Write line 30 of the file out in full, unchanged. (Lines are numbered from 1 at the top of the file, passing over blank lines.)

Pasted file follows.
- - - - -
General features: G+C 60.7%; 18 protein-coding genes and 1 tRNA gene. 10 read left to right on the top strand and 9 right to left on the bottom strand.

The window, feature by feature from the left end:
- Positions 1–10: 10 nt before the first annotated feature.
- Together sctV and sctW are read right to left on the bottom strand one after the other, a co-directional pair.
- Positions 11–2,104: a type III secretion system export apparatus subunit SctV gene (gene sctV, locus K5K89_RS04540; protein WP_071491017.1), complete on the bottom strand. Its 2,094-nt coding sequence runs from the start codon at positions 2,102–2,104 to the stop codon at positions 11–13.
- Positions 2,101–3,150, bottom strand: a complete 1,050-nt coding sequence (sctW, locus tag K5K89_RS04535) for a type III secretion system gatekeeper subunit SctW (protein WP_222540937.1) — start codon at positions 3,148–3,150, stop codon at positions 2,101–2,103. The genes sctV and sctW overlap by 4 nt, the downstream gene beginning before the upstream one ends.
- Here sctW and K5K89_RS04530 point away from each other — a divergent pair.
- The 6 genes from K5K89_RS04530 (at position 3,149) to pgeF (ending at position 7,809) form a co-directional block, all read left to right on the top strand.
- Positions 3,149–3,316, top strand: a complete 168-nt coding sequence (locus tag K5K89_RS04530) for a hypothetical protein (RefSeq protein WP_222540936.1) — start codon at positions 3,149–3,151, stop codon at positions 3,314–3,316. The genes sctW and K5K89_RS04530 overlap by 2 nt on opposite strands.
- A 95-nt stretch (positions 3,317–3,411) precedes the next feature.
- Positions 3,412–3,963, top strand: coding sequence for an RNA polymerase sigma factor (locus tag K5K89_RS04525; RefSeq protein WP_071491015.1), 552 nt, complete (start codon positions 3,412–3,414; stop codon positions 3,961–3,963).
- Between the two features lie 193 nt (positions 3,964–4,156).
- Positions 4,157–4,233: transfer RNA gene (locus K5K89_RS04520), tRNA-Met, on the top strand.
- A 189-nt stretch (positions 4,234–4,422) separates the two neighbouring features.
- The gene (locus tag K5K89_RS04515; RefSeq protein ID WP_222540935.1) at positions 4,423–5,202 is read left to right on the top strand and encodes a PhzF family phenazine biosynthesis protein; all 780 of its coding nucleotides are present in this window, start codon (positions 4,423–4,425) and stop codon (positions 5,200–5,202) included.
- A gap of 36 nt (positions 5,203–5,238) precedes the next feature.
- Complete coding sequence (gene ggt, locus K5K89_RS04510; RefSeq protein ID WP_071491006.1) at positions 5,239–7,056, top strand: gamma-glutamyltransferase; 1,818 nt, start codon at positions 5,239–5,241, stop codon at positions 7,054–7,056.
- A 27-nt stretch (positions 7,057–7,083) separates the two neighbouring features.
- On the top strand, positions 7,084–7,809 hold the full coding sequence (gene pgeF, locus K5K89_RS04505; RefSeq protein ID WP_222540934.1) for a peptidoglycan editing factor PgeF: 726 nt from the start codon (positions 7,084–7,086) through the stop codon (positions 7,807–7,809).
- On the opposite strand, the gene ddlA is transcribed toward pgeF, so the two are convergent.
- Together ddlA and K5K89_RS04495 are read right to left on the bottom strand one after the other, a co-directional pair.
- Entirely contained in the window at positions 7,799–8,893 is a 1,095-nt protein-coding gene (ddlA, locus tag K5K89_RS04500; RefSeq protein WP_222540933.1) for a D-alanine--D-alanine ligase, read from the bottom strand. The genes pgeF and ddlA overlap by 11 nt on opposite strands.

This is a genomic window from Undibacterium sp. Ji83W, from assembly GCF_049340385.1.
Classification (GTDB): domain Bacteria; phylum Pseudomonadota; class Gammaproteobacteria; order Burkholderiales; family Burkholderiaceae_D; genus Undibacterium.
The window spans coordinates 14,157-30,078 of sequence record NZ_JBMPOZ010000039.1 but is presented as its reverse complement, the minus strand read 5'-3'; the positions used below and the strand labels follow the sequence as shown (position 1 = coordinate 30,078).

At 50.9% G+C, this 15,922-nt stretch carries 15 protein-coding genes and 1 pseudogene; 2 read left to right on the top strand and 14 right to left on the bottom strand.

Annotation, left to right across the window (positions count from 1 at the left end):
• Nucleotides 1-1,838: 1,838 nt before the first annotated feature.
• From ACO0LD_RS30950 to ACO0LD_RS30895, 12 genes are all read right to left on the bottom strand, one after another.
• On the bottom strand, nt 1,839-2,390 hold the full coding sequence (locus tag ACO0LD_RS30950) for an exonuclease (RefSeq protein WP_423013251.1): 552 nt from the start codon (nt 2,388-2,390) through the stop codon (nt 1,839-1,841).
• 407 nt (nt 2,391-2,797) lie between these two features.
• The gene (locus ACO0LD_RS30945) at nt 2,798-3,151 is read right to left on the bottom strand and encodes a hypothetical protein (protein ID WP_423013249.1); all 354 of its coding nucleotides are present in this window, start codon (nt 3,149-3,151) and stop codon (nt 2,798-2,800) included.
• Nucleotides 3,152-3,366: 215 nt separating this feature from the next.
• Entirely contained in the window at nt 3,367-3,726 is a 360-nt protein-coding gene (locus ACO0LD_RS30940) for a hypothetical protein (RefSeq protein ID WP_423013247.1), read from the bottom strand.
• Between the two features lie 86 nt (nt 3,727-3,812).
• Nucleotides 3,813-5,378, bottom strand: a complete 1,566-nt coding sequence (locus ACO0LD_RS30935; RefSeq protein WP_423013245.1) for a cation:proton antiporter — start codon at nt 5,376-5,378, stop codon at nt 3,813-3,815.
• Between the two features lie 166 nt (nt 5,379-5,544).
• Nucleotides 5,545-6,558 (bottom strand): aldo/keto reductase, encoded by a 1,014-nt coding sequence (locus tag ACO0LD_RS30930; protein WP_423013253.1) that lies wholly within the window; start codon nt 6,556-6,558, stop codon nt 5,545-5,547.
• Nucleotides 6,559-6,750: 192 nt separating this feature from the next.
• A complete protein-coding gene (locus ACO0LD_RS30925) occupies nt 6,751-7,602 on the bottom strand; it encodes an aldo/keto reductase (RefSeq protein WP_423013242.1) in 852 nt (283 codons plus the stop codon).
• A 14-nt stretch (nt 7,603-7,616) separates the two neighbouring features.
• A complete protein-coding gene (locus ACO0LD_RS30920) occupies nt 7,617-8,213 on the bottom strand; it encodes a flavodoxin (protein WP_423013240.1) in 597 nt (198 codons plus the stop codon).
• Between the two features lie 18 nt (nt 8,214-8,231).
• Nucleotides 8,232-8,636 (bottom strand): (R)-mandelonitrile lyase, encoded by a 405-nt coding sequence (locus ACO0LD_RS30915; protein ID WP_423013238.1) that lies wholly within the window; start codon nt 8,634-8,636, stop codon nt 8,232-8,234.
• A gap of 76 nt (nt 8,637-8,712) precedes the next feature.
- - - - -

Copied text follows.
• On the bottom strand, nt 1,839-2,390 hold the full coding sequence (locus tag ACO0LD_RS30950) for an exonuclease (RefSeq protein WP_423013251.1): 552 nt from the start codon (nt 2,388-2,390) through the stop codon (nt 1,839-1,841).